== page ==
The Climb (Miley Cyrus, eat your heart out)

Bologna from above

            But it was a religious experience, of sorts. San Luca is supposedly where UNIBO students go before an exam to pray for good grades; I guess maybe I should have done this before my exams, but it was fun regardless, knowing that many other students had walked these same steps, begging for the chance to pass their classes. The view of the plain from the top of San Luca was spectacular and the weather could not have been any more perfect. After taking a quick peak inside the sanctuary (white marble with a lot of gold—quietly peaceful, but with a very strict and imposing-looking priest), we laid out on some benches, enjoying the sunshine, while talking about the trips we had taken throughout the semester. I remember saying that Poland seemed so long ago and we both agreed that booking that flight to Krakow, random as it may have seemed, was one of the best decisions of the semester. We laughed about Greece and lamented the lack of good gyro’s back at home. It was just so devastatingly bittersweet, seeing the last week unfold ahead of us, knowing that things would never be the same after Friday.

Finally at San Luca!

So green :)

            We climbed back down to our city and ate for the last time at Pasta Fresca—a place where four old women stand behind the counter of a standing-room-only shop, bustling around as they make fresh pasta to be eaten right away from little boxes. In the winter, we had sat on the curb outside the shop, numb fingers clumsily clutching our plastic forks as we greedily inhaled overflowing helpings of tortellini al ragu’. Now that spring had arrived, Pasta Fresca had set out multiple picnic tables on the street where we sat family-style with some Italian guys who gawked at us as we spoke English, but I enjoyed it. Pretty soon, we realized, it was going to be weird for us too, hearing English everywhere.

            We filled the rest of our week with a lot of last meals at various places. We had breakfast at Max’s café religiously every morning and got our usual orders (mine is a cappuccino with a pastry called treccina alla mela—literally, “apple braid”) with a side of snarky from Max, as his two sons would look on and roll their eyes. We went to BomboCrep multiple times (usually after 2 a.m., with club music pounding from their speakers and the street filled with students) and had our traditional crepe con nutella e fragole (crepe with nutella and strawberries). We walked through the market alleys down by Via delle Vecchie Pescherie, where vendors yelled out, advertising fresh fish and tomatoes being brought in daily from Sicily. I tried to avoid exploring too much—I was afraid that I would wander down some undiscovered street to find something miraculous (the best gelato in the world, a cute old man giving out flowers to young girls, an underground jazz club) that I would regret not having found earlier. Instead I stuck to familiar streets, continuously thinking, this is the last time I’ll see that newsstand. This is the last time I’ll walk by that florist shop and that homeless man who always smiles at me.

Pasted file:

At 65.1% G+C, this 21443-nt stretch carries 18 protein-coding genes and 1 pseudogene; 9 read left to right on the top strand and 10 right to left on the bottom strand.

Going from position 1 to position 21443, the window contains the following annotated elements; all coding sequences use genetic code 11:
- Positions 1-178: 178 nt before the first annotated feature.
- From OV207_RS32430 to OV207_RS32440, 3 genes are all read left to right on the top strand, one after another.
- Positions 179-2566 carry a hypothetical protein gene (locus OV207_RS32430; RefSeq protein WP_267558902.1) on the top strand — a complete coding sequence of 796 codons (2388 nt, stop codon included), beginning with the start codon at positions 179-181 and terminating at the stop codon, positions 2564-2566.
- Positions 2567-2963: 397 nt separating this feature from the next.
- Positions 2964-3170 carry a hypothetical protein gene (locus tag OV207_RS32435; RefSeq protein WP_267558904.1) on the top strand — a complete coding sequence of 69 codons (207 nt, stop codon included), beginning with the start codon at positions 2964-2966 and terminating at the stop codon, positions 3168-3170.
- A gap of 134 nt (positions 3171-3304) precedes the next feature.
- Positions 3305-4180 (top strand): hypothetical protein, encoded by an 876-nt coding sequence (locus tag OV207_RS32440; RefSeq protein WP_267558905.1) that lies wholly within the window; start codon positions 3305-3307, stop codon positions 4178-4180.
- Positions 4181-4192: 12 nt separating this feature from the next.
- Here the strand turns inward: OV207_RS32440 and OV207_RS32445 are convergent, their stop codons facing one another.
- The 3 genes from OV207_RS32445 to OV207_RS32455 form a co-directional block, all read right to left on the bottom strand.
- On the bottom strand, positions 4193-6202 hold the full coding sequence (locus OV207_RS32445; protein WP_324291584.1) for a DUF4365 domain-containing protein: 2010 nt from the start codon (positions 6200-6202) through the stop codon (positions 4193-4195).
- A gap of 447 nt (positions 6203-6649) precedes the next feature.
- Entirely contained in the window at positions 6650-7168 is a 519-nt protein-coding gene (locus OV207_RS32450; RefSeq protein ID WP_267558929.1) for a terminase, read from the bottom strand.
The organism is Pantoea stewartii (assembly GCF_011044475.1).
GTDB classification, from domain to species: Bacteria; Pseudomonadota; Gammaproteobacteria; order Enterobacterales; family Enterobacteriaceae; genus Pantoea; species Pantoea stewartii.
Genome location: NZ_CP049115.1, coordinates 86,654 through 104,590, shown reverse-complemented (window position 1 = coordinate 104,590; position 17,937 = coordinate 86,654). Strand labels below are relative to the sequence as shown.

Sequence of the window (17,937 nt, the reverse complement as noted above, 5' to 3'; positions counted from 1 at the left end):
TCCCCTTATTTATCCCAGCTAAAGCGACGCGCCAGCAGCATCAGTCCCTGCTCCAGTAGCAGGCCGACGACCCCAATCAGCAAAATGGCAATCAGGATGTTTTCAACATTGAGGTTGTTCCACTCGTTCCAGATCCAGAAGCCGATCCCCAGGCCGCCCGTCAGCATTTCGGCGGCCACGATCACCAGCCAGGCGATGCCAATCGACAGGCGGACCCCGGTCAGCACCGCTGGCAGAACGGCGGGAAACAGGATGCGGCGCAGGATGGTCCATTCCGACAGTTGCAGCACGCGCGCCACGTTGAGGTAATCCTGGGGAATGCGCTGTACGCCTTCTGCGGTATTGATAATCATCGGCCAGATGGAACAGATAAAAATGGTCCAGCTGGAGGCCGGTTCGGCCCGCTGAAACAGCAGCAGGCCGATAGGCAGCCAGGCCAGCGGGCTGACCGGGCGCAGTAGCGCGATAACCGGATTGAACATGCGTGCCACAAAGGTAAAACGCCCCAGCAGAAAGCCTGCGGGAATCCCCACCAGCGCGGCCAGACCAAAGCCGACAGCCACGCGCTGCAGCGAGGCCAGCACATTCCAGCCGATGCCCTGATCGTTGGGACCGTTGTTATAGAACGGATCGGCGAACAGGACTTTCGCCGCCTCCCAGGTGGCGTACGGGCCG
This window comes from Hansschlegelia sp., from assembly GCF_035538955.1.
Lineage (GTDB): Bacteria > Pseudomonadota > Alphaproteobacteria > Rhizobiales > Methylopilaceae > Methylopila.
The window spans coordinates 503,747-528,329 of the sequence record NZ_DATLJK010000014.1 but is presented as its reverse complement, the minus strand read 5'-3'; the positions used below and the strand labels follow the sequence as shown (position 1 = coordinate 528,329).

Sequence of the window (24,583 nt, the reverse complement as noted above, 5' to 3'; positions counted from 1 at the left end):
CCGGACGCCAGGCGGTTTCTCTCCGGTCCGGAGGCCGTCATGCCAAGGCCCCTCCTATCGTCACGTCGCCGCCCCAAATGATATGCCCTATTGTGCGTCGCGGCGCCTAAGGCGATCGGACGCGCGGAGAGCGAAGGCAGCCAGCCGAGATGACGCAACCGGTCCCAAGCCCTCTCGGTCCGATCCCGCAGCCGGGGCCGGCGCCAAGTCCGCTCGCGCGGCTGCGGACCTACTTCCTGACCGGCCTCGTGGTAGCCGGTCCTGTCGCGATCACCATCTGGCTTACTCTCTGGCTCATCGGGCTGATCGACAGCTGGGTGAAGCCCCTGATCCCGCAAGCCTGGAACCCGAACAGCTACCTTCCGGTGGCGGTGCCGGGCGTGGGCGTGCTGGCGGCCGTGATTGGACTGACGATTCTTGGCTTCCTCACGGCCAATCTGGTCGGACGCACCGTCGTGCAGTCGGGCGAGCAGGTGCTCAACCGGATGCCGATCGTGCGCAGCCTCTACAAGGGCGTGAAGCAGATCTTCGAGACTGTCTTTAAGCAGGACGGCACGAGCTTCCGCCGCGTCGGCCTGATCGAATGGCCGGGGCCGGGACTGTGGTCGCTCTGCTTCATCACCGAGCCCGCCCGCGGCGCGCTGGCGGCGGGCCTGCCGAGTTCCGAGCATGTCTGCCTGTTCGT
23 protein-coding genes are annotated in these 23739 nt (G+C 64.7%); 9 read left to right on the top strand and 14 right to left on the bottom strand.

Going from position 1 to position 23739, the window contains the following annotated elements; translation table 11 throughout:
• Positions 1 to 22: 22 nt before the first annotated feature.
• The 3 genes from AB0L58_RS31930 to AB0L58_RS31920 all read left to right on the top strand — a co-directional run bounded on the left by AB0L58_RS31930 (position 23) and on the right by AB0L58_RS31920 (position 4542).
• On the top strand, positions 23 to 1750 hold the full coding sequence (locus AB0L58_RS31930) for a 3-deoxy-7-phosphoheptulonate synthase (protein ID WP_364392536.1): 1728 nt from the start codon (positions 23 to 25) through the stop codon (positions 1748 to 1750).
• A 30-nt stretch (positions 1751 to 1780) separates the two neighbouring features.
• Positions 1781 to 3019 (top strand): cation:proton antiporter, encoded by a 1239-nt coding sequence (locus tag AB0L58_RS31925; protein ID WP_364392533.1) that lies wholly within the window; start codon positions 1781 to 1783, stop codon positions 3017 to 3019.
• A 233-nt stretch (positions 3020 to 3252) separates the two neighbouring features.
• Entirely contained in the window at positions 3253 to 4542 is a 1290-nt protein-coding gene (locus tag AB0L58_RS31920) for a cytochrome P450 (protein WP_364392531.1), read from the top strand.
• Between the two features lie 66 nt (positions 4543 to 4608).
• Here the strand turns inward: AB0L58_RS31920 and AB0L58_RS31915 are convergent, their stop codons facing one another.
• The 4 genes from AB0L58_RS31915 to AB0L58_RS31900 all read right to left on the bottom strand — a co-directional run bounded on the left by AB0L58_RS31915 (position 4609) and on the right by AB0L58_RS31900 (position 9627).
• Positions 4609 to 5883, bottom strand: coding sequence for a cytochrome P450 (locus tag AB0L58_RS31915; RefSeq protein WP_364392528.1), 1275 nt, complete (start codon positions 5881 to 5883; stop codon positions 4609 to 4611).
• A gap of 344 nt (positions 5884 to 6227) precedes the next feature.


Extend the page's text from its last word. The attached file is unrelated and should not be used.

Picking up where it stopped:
Casual protest on Labor Day

Last Tamburini dinner! Food pictures obviously need to be included in the last post

Late-night crepes

Late-night crepes

            One undiscovered treasure that I do not regret going to: Osteria del Sole. I was, admittedly, pretty annoyed at myself for not having found it earlier, but it was still really neat. On Skyla’s last night with us (she was leaving early to go to Amsterdam), we all went down this dark, dingy alleyway in the center of town, grocery bags in tow. This osteria was unique in that it still operated as osteria’s operated in the medieval ages: they provided the wine and the tables, but you brought your own food. Our table was a smorgasbord of prosciutto, salami, mozzarella, bread, and egg rolls (we had stopped by the Chinese restaurant just in case, afraid that there wouldn’t be enough food). The whole place was packed, filling it with extra body heat and loud, chaotic voices. I loved it.